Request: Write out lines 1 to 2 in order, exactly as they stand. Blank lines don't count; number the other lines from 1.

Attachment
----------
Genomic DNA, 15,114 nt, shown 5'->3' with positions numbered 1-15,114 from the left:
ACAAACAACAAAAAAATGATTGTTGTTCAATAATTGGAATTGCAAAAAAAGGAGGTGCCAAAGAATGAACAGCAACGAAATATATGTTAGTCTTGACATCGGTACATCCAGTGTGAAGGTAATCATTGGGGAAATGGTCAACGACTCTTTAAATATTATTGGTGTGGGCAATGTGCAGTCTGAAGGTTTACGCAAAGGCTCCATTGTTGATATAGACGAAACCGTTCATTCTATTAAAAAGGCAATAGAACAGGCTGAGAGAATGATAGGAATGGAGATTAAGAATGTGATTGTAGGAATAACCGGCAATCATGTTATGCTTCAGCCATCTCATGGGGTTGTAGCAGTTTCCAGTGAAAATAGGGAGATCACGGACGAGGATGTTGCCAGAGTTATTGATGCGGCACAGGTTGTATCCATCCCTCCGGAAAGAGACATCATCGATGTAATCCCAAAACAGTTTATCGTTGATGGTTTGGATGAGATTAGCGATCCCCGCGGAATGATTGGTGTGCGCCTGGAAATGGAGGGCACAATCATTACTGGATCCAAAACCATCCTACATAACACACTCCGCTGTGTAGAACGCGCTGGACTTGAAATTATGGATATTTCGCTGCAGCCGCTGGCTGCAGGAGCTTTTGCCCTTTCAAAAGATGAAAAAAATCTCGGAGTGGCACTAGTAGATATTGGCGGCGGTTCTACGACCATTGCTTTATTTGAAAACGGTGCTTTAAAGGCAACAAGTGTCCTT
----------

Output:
Genomic DNA, 15,114 nt, shown 5'->3' with positions numbered 1-15,114 from the left:
ACAAACAACAAAAAAATGATTGTTGTTCAATAATTGGAATTGCAAAAAAAGGAGGTGCCAAAGAATGAACAGCAACGAAATATATGTTAGTCTTGACATCGGTACATCCAGTGTGAAGGTAATCATTGGGGAAATGGTCAACGACTCTTTAAATATTATTGGTGTGGGCAATGTGCAGTCTGAAGGTTTACGCAAAGGCTCCATTGTTGATATAGACGAAACCGTTCATTCTATTAAAAAGGCAATAGAACAGGCTGAGAGAATGATAGGAATGGAGATTAAGAATGTGATTGTAGGAATAACCGGCAATCATGTTATGCTTCAGCCATCTCATGGGGTTGTAGCAGTTTCCAGTGAAAATAGGGAGATCACGGACGAGGATGTTGCCAGAGTTATTGATGCGGCACAGGTTGTATCCATCCCTCCGGAAAGAGACATCATCGATGTAATCCCAAAACAGTTTATCGTTGATGGTTTGGATGAGATTAGCGATCCCCGCGGAATGATTGGTGTGCGCCTGGAAATGGAGGGCACAATCATTACTGGATCCAAAACCATCCTACATAACACACTCCGCTGTGTAGAACGCGCTGGACTTGAAATTATGGATATTTCGCTGCAGCCGCTGGCTGCAGGAGCTTTTGCCCTTTCAAAAGATGAAAAAAATCTCGGAGTGGCACTAGTAGATATTGGCGGCGGTTCTACGACCATTGCTTTATTTGAAAACGGTGCTTTAAAGGCAACAAGTGTCCTT